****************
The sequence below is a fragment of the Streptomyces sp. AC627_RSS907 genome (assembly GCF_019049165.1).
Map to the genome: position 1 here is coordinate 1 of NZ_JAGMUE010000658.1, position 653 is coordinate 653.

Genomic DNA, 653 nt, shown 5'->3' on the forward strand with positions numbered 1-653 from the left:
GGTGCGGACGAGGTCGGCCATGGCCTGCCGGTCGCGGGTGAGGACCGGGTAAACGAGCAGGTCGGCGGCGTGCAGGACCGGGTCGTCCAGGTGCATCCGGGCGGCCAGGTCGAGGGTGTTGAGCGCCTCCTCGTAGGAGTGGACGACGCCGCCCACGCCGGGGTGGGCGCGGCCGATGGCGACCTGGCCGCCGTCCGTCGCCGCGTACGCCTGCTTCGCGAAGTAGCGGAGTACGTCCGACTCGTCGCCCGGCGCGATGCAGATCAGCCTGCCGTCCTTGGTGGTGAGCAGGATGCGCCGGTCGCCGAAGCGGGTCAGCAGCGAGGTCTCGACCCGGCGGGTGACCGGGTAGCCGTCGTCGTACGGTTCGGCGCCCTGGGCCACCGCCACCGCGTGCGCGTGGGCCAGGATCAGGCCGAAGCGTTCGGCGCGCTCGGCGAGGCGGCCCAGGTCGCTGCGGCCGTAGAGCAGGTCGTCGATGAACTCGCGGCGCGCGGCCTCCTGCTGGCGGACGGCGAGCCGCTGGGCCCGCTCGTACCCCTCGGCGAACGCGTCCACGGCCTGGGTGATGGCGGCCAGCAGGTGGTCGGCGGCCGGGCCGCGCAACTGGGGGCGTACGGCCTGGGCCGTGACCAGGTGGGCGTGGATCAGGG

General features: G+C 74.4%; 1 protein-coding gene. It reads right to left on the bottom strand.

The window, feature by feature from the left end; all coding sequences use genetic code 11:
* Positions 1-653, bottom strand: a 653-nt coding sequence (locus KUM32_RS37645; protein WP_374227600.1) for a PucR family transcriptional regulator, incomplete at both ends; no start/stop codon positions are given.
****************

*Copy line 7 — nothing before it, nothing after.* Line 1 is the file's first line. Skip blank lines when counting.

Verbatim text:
* Positions 1-653, bottom strand: a 653-nt coding sequence (locus KUM32_RS37645; protein WP_374227600.1) for a PucR family transcriptional regulator, incomplete at both ends; no start/stop codon positions are given.